In other words, those countries allow the sale of foods from the radiation-affected areas in Japan if they are determined to be safe through inspections, the official said.
According to Chen, Taiwan and China are the only countries in the world to maintain a complete ban on foods from these parts of Japan, and he said Taiwan should adopt pragmatic measures on the issue.
The Democratic Progressive Party government, which has traditionally had close ties with Japan, has tried to lift the ban since taking power in May 2016 but has yet to succeed because of popular resistance.
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So who will foot the bill if another nuclear disaster strikes Japan?

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From left: The No. 1 to No. 4 reactors of the Fukushima No. 1 nuclear power plant in May 2012
November 1, 2018
The government is trying to wriggle out of overhauling the way compensation should be paid out for damages caused by a nuclear accident.
A working group of the government’s Atomic Energy Commission had been considering ways to bolster the system, including raising the amount of losses covered by insurance, but failed to produce a formal proposal. The commission apparently failed to obtain support for these ideas from the electric power and insurance industries.
The panel started reviewing the system in the aftermath of the 2011 Fukushima nuclear disaster.
Nearly eight years have passed since the catastrophic triple meltdown at the Fukushima No. 1 nuclear power plant, yet serious problems and flaws remain unaddressed with the current system. The government clearly has no intention of tackling them anytime soon.
The Abe administration and the power industry are pushing to restart offline reactors, which is a very irresponsible move.
The current system for compensation requires operators of nuclear plants to sign contracts with both private-sector insurers and the government to finance payouts related to nuclear accidents.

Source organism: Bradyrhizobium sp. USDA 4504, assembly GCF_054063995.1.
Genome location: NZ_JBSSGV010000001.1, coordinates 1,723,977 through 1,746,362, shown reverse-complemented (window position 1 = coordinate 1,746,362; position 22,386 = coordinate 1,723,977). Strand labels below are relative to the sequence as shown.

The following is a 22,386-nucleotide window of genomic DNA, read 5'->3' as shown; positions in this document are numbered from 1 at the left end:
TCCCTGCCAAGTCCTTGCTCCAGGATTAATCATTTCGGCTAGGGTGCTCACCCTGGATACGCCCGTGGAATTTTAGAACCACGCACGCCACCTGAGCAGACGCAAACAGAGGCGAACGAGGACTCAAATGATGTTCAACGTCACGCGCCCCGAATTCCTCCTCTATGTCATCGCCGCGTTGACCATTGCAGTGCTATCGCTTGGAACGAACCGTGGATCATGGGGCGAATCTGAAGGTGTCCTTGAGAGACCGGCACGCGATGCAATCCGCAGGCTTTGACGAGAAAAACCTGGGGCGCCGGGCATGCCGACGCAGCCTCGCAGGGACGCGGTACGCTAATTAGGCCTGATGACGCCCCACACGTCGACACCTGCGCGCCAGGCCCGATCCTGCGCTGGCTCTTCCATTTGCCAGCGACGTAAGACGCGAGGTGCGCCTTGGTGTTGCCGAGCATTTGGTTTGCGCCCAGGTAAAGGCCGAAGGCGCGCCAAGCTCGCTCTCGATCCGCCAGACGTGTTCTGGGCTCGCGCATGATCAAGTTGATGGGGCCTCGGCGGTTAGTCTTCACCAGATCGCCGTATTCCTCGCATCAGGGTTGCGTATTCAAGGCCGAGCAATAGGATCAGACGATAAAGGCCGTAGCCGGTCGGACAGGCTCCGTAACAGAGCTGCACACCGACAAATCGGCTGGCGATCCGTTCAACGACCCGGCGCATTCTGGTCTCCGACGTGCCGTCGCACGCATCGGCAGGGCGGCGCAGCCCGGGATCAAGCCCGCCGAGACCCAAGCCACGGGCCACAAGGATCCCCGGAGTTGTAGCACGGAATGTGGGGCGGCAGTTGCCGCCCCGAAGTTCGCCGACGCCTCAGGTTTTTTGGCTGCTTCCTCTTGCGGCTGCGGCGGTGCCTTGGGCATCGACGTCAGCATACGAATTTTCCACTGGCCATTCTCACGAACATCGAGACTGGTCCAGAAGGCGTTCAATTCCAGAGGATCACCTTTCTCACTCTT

But these contracts are good for only up to 120 billion yen ($1.06 billion) per nuclear plant. This is way too small, given that compensation payments related to the Fukushima disaster have already surpassed 8 trillion yen.
In the case of Tokyo Electric Power Co., the operator of the Fukushima facility, it quickly became clear that the company could not raise the necessary funds on its own. This prospect prompted the government to create a makeshift program to support such payouts.
Under this system, the government first pays compensation and then recovers the money over a period of decades from TEPCO and other major electric utilities.
The government’s rationale is that utilities must work together to fork up funding for the system in light of the massive sums required. This system is supposed to swing into action if another major nuclear accident occurs.
But it is hard to claim that a system based on mutual aid among competitors is sustainable, given the growing competition due to the liberalization of the power retail market.
It is time to find an answer to the weighty, complicated question of how the financial burden of preparing for nuclear accidents and paying compensation for losses should be shared among electric power companies, their stakeholders and the government.
Operators of nuclear power plants have an obligation to provide against nuclear emergencies.